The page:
Friday, May 14, 2021
‘Inclusion is the Currency of Self-Worth’
After experiencing success with adaptive skiing, Myers is considering trying Higher Ground’s adaptive cycling program.
Tuesday, May 4, 2021


Dr. Jon Myers felt conflicted as he sat alone in the ski lodge at Big Sky, Mont., during a family reunion.

He was happy that his wife Michelle, his 10-year-old daughter, 7-year-old son and other family members were having fun skiing outside.

“But part of me says, ‘This sucks,’ ” he told himself, staring at his partially paralyzed left leg.

Jeff Burley and Dr. Jon Myers took part in Higher Ground’s recent Annual Supper Club fundraiser at The Argyros.

Myers, medical director of rehabilitation services for St. Luke’s Magic Valley, resolved then and there that he would do whatever it took to join them on their next ski vacation.

His chance came when one of his patients—Sun Valley’s Paralympic medalist Muffy Davis—suggested  he try adaptive skiing through Higher Ground, which offers recreational therapy to those with disabilities. Davis’s husband Jeff Burley, director of adaptive sports for Higher Ground, took Myers to the beginner’s slopes at Sun Valley’s Dollar Mountain’s Magic Carpet and outfitted him with outriggers—poles with foot-long skis on the bottom that help him balance.

Before the season was out, Myers had advanced from Dollar Mountain to Bald Mountain where he had the opportunity to ski with his kids.

“There are moments in your life that flash before your eyes. Riding the lift with my kids was the biggest thrill I’ve ever had,” he recounted. “We rode the chairlift past the cutout of Elvis in the cave and I said, ‘You guys never told me about that.’ And moments later my daughter and son were carving in front of me, looking over their shoulders with huge smiles on their face because ‘Daddy’s doing this with us.’ I just got huge tears in my eyes.”

ESPN Analyst and former New Orleans and Indianapolis NFL Coach Jim Mora, who now owns a home in Sun Valley, shows off an adaptive ski at the event, which he emceed.

Myers once skied 240 vertical feet at a ski area in Iowa but thought he’d never ski again after suffering a C-5 and C-6 spinal injury as a passenger in a rollover car accident when he was 22. He worked to regain the use of his hands and legs but his left leg remains partially paralyzed leaving him with a limp.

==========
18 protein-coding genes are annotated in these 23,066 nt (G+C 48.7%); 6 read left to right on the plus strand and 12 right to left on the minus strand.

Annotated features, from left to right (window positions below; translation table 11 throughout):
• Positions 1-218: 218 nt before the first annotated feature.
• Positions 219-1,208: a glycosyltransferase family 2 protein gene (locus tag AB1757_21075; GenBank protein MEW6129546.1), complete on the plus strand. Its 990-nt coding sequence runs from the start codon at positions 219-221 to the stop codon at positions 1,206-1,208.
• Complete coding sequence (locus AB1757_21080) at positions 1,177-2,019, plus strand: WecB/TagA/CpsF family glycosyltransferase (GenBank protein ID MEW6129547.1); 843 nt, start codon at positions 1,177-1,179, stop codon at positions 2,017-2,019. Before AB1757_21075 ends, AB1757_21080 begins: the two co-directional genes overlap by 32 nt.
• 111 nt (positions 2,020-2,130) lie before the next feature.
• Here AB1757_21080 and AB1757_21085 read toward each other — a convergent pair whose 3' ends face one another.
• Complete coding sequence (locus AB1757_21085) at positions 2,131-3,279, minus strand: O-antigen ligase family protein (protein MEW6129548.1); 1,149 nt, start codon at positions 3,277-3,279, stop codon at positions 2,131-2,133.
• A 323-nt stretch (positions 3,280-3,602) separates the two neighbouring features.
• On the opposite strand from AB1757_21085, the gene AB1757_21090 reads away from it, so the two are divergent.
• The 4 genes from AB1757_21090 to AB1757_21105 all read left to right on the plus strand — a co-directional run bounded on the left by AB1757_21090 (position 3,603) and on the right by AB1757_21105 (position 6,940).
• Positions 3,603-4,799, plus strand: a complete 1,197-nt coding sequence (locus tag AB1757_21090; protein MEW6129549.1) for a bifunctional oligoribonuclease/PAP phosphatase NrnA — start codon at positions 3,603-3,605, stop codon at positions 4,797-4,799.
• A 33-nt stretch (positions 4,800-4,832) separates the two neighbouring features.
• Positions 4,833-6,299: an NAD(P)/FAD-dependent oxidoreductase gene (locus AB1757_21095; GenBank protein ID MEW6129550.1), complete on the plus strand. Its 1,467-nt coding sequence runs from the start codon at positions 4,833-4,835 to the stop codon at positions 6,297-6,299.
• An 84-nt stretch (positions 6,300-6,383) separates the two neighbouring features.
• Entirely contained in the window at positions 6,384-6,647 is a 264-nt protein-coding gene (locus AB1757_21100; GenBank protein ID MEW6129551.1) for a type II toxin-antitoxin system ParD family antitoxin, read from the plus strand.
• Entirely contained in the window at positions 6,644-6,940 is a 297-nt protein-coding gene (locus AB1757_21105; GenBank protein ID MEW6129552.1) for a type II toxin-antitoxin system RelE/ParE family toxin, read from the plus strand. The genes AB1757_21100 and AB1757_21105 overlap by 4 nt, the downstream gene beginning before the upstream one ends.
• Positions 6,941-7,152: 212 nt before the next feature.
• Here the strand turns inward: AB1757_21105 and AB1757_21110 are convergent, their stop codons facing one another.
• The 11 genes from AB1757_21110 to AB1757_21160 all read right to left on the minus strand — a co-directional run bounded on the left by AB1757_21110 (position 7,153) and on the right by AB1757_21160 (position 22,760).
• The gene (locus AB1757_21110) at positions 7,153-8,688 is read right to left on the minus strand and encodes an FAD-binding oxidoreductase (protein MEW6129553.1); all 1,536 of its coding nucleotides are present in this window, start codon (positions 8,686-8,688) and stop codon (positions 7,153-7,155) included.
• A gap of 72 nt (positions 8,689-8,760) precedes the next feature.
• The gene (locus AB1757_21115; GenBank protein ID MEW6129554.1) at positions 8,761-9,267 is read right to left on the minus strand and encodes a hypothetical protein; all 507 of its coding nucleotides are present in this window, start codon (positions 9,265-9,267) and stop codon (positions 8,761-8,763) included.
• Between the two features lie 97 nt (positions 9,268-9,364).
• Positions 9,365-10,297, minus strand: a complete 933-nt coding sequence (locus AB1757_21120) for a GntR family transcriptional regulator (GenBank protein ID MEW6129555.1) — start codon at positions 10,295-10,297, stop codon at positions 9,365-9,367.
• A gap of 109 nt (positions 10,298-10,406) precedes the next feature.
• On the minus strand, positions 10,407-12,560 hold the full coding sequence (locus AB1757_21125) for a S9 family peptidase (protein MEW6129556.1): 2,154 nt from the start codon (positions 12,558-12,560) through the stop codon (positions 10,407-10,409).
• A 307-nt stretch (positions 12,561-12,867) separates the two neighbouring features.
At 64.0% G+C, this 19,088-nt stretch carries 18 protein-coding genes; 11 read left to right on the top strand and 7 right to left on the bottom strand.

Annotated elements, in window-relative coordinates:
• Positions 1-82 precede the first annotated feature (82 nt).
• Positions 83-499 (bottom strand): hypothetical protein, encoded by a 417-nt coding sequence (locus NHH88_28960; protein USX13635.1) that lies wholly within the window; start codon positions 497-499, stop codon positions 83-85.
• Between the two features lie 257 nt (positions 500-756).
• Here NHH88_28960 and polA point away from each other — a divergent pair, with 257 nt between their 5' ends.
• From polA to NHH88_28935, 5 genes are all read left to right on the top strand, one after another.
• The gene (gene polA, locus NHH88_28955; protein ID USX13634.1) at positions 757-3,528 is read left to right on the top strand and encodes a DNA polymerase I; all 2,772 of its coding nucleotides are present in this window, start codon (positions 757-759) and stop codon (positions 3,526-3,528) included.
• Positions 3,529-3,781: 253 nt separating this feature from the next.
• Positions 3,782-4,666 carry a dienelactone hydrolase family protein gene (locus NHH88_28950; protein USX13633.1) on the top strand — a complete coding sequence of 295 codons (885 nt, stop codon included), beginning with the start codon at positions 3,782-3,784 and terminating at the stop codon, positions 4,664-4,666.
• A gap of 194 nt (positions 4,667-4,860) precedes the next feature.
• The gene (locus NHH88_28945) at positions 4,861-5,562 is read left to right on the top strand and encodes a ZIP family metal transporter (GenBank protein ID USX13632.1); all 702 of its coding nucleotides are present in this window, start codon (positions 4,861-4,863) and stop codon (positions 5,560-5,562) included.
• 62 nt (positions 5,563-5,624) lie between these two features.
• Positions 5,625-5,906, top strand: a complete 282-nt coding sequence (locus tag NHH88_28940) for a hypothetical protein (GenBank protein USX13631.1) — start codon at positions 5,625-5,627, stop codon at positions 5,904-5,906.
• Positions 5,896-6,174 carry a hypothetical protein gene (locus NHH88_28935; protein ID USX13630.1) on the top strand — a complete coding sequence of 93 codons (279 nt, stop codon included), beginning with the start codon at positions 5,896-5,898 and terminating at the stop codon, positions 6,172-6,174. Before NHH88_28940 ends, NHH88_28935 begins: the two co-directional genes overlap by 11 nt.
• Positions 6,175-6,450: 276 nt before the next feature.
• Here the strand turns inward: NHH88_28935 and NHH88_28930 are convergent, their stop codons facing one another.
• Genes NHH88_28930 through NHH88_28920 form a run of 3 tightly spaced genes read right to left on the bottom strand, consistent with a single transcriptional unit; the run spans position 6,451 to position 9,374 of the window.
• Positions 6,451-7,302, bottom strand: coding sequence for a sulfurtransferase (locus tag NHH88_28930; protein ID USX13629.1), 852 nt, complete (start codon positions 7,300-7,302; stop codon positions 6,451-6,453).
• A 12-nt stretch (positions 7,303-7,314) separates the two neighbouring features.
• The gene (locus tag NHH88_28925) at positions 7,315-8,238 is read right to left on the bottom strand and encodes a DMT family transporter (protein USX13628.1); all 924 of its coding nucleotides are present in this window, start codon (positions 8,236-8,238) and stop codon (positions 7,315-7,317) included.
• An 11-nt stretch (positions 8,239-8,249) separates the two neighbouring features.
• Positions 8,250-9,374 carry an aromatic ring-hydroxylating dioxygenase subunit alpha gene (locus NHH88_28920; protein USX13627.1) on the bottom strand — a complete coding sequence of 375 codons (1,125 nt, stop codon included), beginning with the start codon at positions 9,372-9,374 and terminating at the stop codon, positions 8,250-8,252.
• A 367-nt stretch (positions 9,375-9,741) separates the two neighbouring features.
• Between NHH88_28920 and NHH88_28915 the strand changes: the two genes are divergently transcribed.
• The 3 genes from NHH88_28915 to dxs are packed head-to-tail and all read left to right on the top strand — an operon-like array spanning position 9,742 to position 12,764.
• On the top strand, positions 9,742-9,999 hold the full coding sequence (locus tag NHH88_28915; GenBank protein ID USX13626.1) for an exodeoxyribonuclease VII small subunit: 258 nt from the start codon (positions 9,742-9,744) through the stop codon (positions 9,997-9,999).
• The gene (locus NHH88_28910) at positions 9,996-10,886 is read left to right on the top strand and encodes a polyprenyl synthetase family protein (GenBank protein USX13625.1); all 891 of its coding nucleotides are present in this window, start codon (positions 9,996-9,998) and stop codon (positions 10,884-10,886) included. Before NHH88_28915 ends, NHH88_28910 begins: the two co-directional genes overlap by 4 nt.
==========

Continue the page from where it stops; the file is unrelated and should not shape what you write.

“If I close my eyes, I can’t tell where my big toe so I’m always wanting to look at my feet,” he said.

Given his penchant for science and helping people, his plan had been to go into family medicine. But, after his accident, he pivoted to rehabilitation to treat spasticity, spinal cord injury, stroke, traumatic brain injury, cerebral palsy and other movement disorders.

A cross-country runner in college, he was elated when Burley said he had plenty of potential.

Lesley Andrus and Page Klune were among those taking part in the in-person fundraiser, which was limited to 50 people because of COVID protocols.

“Jeff watched me and said, ‘We could do this and that,’ ” Myers said. “He took me to Surefoot to get custom-made boots to address my weak leg. Then we spent three weeks on Dollar doing drills, such as sideslips on steep terrain. He also taught me how to plant my outriggers to dictate the radius of my turns. After three weeks we went to Baldy.”

Since, Myers and his family have skied Soldier Mountain twice, along with Pomerelle and Grand Targhee. But Baldy remains their favorite.

Myers has spent many hours poring over the Sun Valley trail map charting where his kids have skied and dreaming about which runs he wanted to try.

“This year I skied every groomed run n Baldy and some black diamond runs like Upper Blackrock off Warm Springs. I looked at it and said, ‘I think I can do that.’ And I did.”

The hardest part is getting his boots on.

“Jeff always calculates, ‘We want to ski at 10 so let’s show up at the Lodge at 9,” Myers quipped.

Given the difference skiing has made in his life, Myers is referring patients to Higher Ground. And he revels in seeing his patients, who include students from the Idaho State School for the Deaf and Blind, out on the slopes.

“As someone who has lived with a spinal cord injury for just over 20 years, I had grown accustomed to the limitations my disability imposed upon me. Inclusion is the currency of self-worth,” he said. “Be it making the varsity soccer team or being invited to a party, everyone values a seat at the table and a chance to connect with their peers.  We are social creatures by nature and when excluded--either by accident or design--we hurt.  Exclusion erodes self-confidence and breeds sorrow.  Perhaps this is why Higher Ground's value to its participants and their loved ones transcends the mere activities that constitute its various programs.”

Burley is excited about the opportunity to expand Higher Ground’s programs to those accessing St. Luke’s services in Twin Falls. He’s already talking about conducting an adaptive cycling demonstration on the Canyon Rim trail there.

“Jon can prescribe all the right medications and therapies. But, if he’s trying to move his patients forward, they’ve got to look at ways they can go from the back seat out into the world,” he said. “Programs like ours show people they have a place in society, that they can do more.”

Myers is just happy he’s gone from watching as everyone else goes skiing to joining in.

“Now I feel whole,” he said. “Adaptive skiing has been empowering. It’s so important to feel you can stand on your own, to feel that you’re capable not different. Something like this expands your boundaries, gives you freedom. It makes you feel like there’s nothing you can’t do.”


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